LeRoyal Ealy with his wife Elaine Claiborne and daughter Lajanaye Ealy, 6, live in Geismar, where he works as an electrician. (Photo by Reid R. Fraiser / The Allegheny Front)


West’s neighbor, LeRoyal Ealy, works as an electrician in the plants. He wasn’t worried about pollution from the explosion.

“I was worried about people in there,” he said.

Ealy said he was once inside a plant when an emergency alarm sounded. “And everyone went running.”

Ealy’s wife, Elaine Claiborne, said she worries what the explosion released into the air.

“It might not hurt us now, but what about later on?” she said.

Ealy said worries about pollution or explosions are just part of the bargain here.

“The plants—that’s where the money’s at,” he said. “It’s good to have them, but there’s a risk in everything.”

‘You do what you got to do’

The chemical plants play a central role in the U.S. economy. And that role is expanding, along with the number and size of plants.

Last year alone, $3.6 billion in new chemical-plant projects were announced in Ascension Parish, said Eades.

A steel mill, a fertilizer plant, and a company that will make biofuel out of chicken fat are all expanding to take advantage of cheap gas, both as a fuel to power furnaces and as a raw material.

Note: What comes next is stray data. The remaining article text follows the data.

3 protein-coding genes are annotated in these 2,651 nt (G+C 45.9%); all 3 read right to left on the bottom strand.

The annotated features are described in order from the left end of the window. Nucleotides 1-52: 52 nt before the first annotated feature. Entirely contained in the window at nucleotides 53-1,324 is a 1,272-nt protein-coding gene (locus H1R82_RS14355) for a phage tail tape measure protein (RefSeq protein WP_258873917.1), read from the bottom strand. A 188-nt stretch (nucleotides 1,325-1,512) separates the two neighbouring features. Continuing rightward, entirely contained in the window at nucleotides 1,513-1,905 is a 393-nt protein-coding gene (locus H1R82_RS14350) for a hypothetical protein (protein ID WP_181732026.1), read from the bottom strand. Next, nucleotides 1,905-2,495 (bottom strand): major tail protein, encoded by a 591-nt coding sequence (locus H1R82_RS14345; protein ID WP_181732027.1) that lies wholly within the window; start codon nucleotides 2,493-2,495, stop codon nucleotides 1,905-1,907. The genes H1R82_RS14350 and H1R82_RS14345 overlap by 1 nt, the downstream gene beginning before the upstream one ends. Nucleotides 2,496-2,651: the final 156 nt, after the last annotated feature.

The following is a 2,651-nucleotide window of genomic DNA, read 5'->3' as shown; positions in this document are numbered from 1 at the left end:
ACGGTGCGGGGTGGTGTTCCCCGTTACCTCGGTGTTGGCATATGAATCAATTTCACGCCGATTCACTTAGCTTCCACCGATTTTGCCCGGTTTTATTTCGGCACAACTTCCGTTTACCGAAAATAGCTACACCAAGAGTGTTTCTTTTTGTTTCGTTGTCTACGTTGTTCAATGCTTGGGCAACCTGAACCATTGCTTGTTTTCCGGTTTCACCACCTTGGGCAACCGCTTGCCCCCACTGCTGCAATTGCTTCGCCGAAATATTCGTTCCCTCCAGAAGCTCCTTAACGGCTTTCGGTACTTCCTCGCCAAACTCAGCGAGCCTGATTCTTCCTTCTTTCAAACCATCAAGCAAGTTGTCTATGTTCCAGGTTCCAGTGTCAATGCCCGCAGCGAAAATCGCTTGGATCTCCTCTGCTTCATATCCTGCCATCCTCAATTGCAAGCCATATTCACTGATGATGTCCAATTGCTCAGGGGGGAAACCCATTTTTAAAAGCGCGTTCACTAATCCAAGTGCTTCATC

One of the biggest projects to use natural gas belongs to Methanex, the world’s largest producer of methanol, a basic chemical made out of natural gas.

The company is dismantling a pair of plants in Chile and moving them to Louisiana.

The activity is bringing a rush of workers to the area, like Joshua Gray, a 38-year-old carpenter from Baton Rouge.

“The economic part of it is outstanding,” he said. “There’s no reason to leave here.

Like a lot of construction workers, Gray has had to scramble to find a place to stay in the area. Most recently, he was staying in his RV in a county fairground. “I say there’s 500 camper-trailers up there,” he said. “Guys driving big trucks. They’re all making money.”

He’d been able to secure a job for his friend, Josh Gibbons. A week before he came to Geismar, Gibbons, 18, was delivering pizzas in Baton Rouge. Now he’s working as a carpenter’s apprentice building concrete forms to support the huge cooling towers and chemical tanks that will sit there one day.

“I’m there for learning really,” Gibbons said.

Ironically, Gray said he thinks the chemical expansion could be bad for the environment, and he’s not really in favor of it.

“But when you need a job,” he said, “you do what you got to do.”

Reid R. Frazier is a reporter with The Allegheny Front, a radio program covering the environment in Pennsylvania. Find more stories at This work was funded in part by the Fund for Investigative Journalism.





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